Whenever I get into a discussion with a non-believer about the goodness and grace of God, if they know anything about the Bible, they will often point out to me the horrible things God did in the Old Testament. How he opened up the ground and swallowed thousands of disobedient people whole, how he incinerated on the spot two priests who were burning incense to Him just for doing it wrong, how He killed a man for trying to keep the Ark of the Covenant from falling off a wagon, how he authorized that people caught in adultery or homosexuality be stoned to death. Even our own president has said that if you adhere to what the Bible says, then it's an abomination to eat shellfish!
All of that is true. All of that is right there in the Scripture. Also in the Scripture, God declares that He is the same, yesterday, today, and forever. But, you might say, we live now in the age of Grace! But even Jesus said that He came to fulfill the law not put an end to it. Hmmm. So, what gives?
Recently, after watching on the news that some poor woman had been stoned to death in Saudi Arabia for adultery, I asked God about this. Isn't that what His law says to do as well? And immediately, He put in my mind the scene in the Gospels where all the teachers of the law brought a woman to Jesus who had just been caught in the act of adultery. Of course they were trying to trick Him to see if He would follow the law. If He didn't they would discredit Him, probably haul Him to prison. If He did, then Jesus's followers would turn away from Him because He'd been preaching about God's forgiveness and grace.
Well, as you know, Jesus outsmarted them and told them that whoever was without sin to cast the first stone, and they soon all left. But did Jesus then turn to the woman and condemn her or chastise her? No, He extended grace and forgiveness and told her to not do it again. Did His actions nullify the law?
What I learned from this was that God's law is still valid and true. He still hates sin as much as He ever did. But instead of meting it out in the here and now, He sent His son to take the punishment we all deserve. Now, each of us has X amount of years to accept the Sacrifice of Jesus. If we die without having done so, then we will be punished to the full extent of the law.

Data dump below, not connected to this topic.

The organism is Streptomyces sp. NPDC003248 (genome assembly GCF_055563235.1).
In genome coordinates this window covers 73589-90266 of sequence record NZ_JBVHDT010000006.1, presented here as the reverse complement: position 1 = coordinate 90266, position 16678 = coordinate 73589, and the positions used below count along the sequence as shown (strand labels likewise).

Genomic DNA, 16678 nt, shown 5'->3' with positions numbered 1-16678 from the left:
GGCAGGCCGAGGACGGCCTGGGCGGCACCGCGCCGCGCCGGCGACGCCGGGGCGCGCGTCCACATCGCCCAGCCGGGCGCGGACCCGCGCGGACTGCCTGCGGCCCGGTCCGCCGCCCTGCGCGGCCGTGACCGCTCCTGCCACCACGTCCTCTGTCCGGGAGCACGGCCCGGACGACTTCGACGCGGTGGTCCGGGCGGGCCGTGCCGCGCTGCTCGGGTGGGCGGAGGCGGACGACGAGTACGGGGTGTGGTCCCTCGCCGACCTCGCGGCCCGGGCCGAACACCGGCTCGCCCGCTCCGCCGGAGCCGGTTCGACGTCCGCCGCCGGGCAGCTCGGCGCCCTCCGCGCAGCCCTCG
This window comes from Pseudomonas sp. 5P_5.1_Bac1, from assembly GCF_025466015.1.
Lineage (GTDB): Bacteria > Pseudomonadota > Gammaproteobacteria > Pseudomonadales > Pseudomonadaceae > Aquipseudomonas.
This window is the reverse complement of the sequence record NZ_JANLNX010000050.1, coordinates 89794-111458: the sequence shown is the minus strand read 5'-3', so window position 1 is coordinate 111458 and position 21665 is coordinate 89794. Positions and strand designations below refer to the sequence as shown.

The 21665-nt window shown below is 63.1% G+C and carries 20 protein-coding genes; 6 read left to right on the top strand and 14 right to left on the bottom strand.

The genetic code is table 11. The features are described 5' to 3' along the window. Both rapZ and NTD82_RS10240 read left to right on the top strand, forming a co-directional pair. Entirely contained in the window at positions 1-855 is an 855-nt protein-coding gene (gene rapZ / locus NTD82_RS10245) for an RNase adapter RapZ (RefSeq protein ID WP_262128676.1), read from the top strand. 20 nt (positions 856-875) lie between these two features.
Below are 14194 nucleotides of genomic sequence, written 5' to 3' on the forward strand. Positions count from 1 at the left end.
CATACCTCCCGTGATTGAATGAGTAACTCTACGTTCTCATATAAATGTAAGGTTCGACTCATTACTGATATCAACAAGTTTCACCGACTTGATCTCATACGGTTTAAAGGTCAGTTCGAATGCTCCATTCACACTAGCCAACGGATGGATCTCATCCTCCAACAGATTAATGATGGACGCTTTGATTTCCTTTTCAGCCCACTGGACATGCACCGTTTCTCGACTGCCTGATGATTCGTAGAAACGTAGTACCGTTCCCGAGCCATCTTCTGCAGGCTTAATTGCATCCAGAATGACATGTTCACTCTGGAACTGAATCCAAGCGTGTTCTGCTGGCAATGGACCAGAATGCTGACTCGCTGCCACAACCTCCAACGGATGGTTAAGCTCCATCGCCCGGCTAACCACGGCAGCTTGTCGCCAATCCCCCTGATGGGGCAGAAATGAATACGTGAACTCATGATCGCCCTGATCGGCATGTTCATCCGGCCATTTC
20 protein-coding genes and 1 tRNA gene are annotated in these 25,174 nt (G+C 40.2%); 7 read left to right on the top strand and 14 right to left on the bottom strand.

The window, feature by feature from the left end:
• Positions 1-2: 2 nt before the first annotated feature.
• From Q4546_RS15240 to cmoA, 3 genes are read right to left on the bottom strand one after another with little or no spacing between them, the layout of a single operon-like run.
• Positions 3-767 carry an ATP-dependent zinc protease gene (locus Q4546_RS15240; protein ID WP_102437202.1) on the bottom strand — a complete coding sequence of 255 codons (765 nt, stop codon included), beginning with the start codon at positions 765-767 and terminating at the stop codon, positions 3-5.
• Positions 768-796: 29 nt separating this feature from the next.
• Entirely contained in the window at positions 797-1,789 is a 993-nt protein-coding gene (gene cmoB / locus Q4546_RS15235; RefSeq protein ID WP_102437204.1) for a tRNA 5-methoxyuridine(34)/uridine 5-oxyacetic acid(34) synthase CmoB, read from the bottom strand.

If anything, the brutality of the Old Testament gives all of us a glimpse into the horrors of sin and how a Holy God is forced to deal with it. None of us can ever fathom how holy and good and pure He is. If we were to come anywhere near Him (without benefit of Christ's sacrifice for us) we would be incinerated on the spot. Not by Him, but simply by our wretched selves being so close to something so good. Yet, God loves us so much, He wants to have a relationship with us. Before Christ, He could only do that through a priesthood and tons of sacrifices that covered sin. Why did He punish sin so severely? Because sin is like yeast, it infects the entire loaf of bread. He had to stop it before it grew and infected all of the people.
I don't think we realize in this age of grace, how fortunate we really are. If I had lived before Christ, I would have been stoned to death. And I would have deserved it. I don't know about you, but I often take for granted this incredible grace extended to all of us now, and the horrific sacrifice Jesus took on my behalf.
Is God a bully? No. God is love. The next time you read the Old Testament and are shocked by some of the passages, remember that He sent His only Son to take all those punishments due to us so we could become His Righteousness and live with Him forever. If anything, those stories should bring us to our knees in thanksgiving and praise!